- Strong interaction between light and electrons (2) "Four states of interaction between photon and spins"
Strong interaction between light and electrons (2) "Four states of interaction between photon and spins"
A conventional ESR spectrometer uses a cavity for microwave irradiation and detection of ESR absorption. On the resonance state, it can be considered as a model that spins absorb energy of ℎ𝜈=𝑔𝜇𝐵𝐵 and then release it to the lattice system one way, where h: Planck constant, ν: frequency, g: g-value, μB: Bohr magneton, and B: magnetic flux density.
However, the interaction between photon of microwave and spins of electrons is a little more complex in fact.
Figure 1 is a modelized drawing that expresses energy flow of microwave photon and spins. The cavity resonates with angular frequency 𝜔c, relaxes with velocity of 𝜅𝑐=𝜔𝑐 / 𝑄𝑢 , which is inversely proportional to unloaded Q value of the cavity. On the other hand, spins do precess with an angular frequency of 𝜔𝑚= 𝛾𝑒 𝐵𝑚 under the static magnetic field 𝐵𝑚.
When the resonant condition of 𝜔𝑐 = 𝜔𝑚 is satisfied, excited electron spins that absorbed microwave energy relax with the velocity of 𝛾𝑚 (half width: half width at half maximum (HWHM)), which corresponds to spectral line width. At this time, photon and electron spins exchange energy with a coupling constant 𝑔𝑚. The coupling constant 𝑔𝑚 is expressed as
where 𝜂𝑚𝑠𝑞𝑟𝑡 is the square root of the filling factor of the cavity, 𝛾𝑒 is gyromagnetic ratio of the electron, ℏ is reduced Planck constant (h/2π), 𝜇0 is vacuum permeability, 𝑉𝑐 is the volume of the cavity, N is number of magnetic ions, and S is spin quantum number.
Fig.1 Energy flow in spin–cavity system.
Four states of interaction between photon and spins
Interaction between photon and spins can be categorized to four states according to the relation between the coupling constant (𝑔𝑚), relaxation velocity (𝜅𝑐) of photon, and relaxation velocity (𝛾𝑚) of spins.
- 『weak coupling』:
A state that corresponds to the condition of 𝑔𝑚< 𝜅𝑐 and 𝑔𝑚 < 𝛾𝑚. Normal ESR measurement is done in this state.
- 『Purcell effect』:
A state that corresponds to the condition of 𝑔𝑚 < 𝛾𝑚 and 𝑔𝑚 > 𝜅𝑐.
- 『strong coupling』:
A state that corresponds to the condition of 𝑔𝑚 > 𝛾𝑚 and 𝑔𝑚 > 𝜅𝑐. It behaves as a "quasi particle" that is unified by photon and spins.
- 『magnetically induced transparent (MIT)』:
A state that corresponds to the condition of 𝑔𝑚 < 𝜅𝑐 and 𝑔𝑚 > 𝛾𝑚.
Special care should be taken to the state of "Purcell effect" and "strong coupling", in practical ESR measurements.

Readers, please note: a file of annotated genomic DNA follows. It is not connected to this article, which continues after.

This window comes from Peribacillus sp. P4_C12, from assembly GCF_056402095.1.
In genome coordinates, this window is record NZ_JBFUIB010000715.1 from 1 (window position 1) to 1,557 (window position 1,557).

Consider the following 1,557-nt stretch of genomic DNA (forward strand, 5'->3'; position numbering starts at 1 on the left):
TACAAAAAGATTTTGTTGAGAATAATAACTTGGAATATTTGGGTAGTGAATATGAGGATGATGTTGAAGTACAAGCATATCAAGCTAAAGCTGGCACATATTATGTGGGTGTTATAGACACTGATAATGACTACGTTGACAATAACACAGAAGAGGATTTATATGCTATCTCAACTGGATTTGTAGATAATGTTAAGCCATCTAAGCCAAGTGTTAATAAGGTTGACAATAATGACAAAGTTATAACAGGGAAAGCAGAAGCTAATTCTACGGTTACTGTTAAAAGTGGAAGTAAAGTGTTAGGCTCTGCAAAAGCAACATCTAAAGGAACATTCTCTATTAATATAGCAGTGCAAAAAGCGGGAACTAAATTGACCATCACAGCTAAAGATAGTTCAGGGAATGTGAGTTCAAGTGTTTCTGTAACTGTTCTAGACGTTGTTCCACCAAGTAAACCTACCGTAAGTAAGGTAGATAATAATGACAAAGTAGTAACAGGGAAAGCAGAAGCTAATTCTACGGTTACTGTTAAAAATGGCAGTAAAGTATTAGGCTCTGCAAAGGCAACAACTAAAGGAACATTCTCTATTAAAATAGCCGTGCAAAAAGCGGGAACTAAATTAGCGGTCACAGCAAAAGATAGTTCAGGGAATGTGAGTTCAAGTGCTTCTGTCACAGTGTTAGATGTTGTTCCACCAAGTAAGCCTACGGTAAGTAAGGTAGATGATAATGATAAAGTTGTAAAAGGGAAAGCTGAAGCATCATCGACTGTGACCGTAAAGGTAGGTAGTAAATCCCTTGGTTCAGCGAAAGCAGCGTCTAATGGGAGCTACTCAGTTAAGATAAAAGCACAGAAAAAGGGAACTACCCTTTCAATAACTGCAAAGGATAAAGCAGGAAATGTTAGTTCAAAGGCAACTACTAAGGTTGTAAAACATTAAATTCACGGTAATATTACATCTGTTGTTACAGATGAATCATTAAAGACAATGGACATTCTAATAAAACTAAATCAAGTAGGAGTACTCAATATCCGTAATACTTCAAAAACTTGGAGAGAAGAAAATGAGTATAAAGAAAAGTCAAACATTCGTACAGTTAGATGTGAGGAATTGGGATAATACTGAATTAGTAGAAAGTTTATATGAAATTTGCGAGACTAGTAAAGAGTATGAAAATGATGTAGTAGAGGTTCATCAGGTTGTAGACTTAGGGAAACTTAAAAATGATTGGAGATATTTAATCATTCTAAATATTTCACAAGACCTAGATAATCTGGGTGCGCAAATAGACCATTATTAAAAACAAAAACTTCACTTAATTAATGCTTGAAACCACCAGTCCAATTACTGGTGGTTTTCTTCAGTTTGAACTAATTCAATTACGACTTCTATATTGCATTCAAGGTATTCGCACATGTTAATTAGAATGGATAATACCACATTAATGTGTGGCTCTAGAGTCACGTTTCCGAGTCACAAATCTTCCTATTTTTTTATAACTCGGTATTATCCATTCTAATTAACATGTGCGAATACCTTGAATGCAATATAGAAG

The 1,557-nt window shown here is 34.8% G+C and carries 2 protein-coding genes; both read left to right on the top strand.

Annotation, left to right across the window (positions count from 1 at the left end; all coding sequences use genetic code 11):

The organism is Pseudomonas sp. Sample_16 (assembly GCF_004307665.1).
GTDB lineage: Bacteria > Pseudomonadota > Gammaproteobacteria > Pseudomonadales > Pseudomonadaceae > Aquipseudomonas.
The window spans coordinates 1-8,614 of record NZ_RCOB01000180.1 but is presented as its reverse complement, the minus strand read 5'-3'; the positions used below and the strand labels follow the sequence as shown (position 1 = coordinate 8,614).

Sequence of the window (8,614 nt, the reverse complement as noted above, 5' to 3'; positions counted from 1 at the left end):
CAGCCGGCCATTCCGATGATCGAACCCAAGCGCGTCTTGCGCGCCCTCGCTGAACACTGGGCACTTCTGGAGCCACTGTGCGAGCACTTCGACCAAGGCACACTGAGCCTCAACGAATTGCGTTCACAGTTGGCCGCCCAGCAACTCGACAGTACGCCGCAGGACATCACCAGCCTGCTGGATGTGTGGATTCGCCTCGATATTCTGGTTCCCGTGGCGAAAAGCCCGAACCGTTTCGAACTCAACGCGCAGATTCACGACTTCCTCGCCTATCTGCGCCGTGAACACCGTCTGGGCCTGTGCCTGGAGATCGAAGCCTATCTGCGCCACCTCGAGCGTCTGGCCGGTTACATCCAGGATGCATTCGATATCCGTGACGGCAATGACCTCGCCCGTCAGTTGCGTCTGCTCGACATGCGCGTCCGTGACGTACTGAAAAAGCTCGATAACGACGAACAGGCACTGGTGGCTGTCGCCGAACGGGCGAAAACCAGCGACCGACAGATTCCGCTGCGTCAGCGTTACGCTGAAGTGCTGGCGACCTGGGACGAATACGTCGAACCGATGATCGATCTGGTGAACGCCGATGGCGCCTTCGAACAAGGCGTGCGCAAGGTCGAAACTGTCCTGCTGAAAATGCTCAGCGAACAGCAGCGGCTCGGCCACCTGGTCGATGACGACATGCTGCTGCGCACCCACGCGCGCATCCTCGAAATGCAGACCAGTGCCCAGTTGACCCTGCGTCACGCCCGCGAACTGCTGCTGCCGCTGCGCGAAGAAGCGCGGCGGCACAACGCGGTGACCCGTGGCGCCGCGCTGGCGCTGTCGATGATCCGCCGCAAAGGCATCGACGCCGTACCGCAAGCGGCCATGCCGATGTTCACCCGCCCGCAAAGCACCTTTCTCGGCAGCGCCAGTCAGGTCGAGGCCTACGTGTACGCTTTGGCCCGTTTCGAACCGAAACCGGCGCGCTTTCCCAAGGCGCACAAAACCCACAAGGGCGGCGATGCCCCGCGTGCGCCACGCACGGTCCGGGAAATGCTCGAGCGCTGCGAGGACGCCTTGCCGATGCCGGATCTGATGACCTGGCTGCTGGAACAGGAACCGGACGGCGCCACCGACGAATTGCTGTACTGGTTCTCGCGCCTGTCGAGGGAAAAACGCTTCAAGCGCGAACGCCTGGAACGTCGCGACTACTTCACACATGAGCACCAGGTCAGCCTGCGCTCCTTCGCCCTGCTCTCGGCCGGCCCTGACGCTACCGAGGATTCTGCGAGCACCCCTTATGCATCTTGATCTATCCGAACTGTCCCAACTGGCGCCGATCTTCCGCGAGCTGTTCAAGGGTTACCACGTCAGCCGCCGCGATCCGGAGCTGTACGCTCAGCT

Extraordinary spectral line shape, as shown in Application Note ER200006E , might be due to the interaction between microwave photon and spins. An excess sample amount would produce an unexpected effect according to this photon- spin interaction, because equation 1 indicates that coupling constant is proportional to the square root of spin numbers. As shown in Fig. 2, resonant frequency shift of the cavity (dotted lines corresponded to AFC balance) on measuring spectrum can help to check the abnormal interaction.
Fig. 2 Frequency shift of the cavity on measuring ESR spectra (conf. Application Note ER200006E ).
(a) Normal (Set_B). AFC balance does not almost move. (b) Excess sample (Set_A). AFC balance moves hard.
Investigating the frequency shift of the cavity around the resonant region, we can estimate what kind of interaction the system can be categorized to. Figure 3 is a mapping graph that the frequency spectra of the cavity ("Set_A" configuration as shown in Application Note ER200006E) is arrayed on the respective magnetic fields. Based on the simulation using the equation of Q-dip (S11 parameter) shown in references, coupling constant was estimated to ca 1.2 MHz. This situation is inferred to the state of "Purcell effect", because it is under the condition of 𝑔𝑚 / 2𝜋 < 𝛾𝑚 / 2𝜋 and 𝑔𝑚 / 2𝜋 > 𝜅𝑐 / 2𝜋 , where spectral half width (HWHM（half width at half maximum) is ca 121 μT (𝛾𝑚 / 2𝜋=3.39 MHz), Qu value of the cavity is ca 18,000 (𝜅𝑐 / 2𝜋=0.52 MHz). Such a situation, normal ESR spectra can not be obtained. Especially, using high Q cavity that includes an excess sample might induce "Purcell effect", and it should be taken care of in the interaction. Furthermore, when the sample is not a paramagnet, but a ferromagnet, and its line width is narrow, we might encounter the state of "strong coupling" (continued to Application Note ER200008E ).
Fig.3 Field dependence of the frequency spectra (Q-dips).
(a) Observed. (b) Simulation results based on the equation in the literature.
Reference:  X. Zhang, C-L. Zou, L. Jiang, and H. X. Tang, Phys. Rev. Lett. 113, 156401 (2014).
 E. Abe, H. Wu, A. Ardavan, and J. J. L. Morton, Appl. Phys. Lett. 98, 251108 (2011).
 ] Patent, US10288707B2 "Relaxation time measuring method and magnetic resonance measuring apparatus".
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